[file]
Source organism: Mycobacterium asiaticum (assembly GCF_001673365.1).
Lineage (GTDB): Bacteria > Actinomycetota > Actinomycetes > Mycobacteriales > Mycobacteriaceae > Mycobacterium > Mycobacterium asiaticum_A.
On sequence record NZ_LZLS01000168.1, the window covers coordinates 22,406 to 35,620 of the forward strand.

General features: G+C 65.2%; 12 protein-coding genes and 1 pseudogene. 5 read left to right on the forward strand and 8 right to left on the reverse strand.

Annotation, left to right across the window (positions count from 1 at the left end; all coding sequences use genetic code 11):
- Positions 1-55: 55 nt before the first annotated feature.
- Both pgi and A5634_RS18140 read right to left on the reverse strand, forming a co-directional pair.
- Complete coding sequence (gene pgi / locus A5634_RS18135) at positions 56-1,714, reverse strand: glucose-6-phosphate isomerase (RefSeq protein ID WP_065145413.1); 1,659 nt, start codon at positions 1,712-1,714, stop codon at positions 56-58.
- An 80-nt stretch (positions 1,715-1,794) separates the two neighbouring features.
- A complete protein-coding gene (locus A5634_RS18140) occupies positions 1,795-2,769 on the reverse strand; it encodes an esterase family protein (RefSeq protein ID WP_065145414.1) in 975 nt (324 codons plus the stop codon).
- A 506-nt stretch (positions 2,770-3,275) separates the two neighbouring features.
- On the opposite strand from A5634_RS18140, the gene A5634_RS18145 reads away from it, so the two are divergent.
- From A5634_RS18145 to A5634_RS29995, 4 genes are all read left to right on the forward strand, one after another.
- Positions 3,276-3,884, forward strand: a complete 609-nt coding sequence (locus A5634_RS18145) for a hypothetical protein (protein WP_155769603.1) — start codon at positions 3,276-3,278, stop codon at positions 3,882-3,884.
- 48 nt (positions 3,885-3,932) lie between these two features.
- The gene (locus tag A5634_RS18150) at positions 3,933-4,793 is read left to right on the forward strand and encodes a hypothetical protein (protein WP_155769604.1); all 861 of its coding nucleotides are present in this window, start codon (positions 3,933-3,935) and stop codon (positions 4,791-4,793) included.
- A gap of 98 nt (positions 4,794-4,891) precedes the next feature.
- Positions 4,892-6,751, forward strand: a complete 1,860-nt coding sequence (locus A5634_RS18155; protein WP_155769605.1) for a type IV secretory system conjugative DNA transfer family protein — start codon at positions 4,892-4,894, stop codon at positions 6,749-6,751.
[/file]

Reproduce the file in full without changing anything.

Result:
Source organism: Mycobacterium asiaticum (assembly GCF_001673365.1).
Lineage (GTDB): Bacteria > Actinomycetota > Actinomycetes > Mycobacteriales > Mycobacteriaceae > Mycobacterium > Mycobacterium asiaticum_A.
On sequence record NZ_LZLS01000168.1, the window covers coordinates 22,406 to 35,620 of the forward strand.

General features: G+C 65.2%; 12 protein-coding genes and 1 pseudogene. 5 read left to right on the forward strand and 8 right to left on the reverse strand.

Annotation, left to right across the window (positions count from 1 at the left end; all coding sequences use genetic code 11):
- Positions 1-55: 55 nt before the first annotated feature.
- Both pgi and A5634_RS18140 read right to left on the reverse strand, forming a co-directional pair.
- Complete coding sequence (gene pgi / locus A5634_RS18135) at positions 56-1,714, reverse strand: glucose-6-phosphate isomerase (RefSeq protein ID WP_065145413.1); 1,659 nt, start codon at positions 1,712-1,714, stop codon at positions 56-58.
- An 80-nt stretch (positions 1,715-1,794) separates the two neighbouring features.
- A complete protein-coding gene (locus A5634_RS18140) occupies positions 1,795-2,769 on the reverse strand; it encodes an esterase family protein (RefSeq protein ID WP_065145414.1) in 975 nt (324 codons plus the stop codon).
- A 506-nt stretch (positions 2,770-3,275) separates the two neighbouring features.
- On the opposite strand from A5634_RS18140, the gene A5634_RS18145 reads away from it, so the two are divergent.
- From A5634_RS18145 to A5634_RS29995, 4 genes are all read left to right on the forward strand, one after another.
- Positions 3,276-3,884, forward strand: a complete 609-nt coding sequence (locus A5634_RS18145) for a hypothetical protein (protein WP_155769603.1) — start codon at positions 3,276-3,278, stop codon at positions 3,882-3,884.
- 48 nt (positions 3,885-3,932) lie between these two features.
- The gene (locus tag A5634_RS18150) at positions 3,933-4,793 is read left to right on the forward strand and encodes a hypothetical protein (protein WP_155769604.1); all 861 of its coding nucleotides are present in this window, start codon (positions 3,933-3,935) and stop codon (positions 4,791-4,793) included.
- A gap of 98 nt (positions 4,794-4,891) precedes the next feature.
- Positions 4,892-6,751, forward strand: a complete 1,860-nt coding sequence (locus A5634_RS18155; protein WP_155769605.1) for a type IV secretory system conjugative DNA transfer family protein — start codon at positions 4,892-4,894, stop codon at positions 6,749-6,751.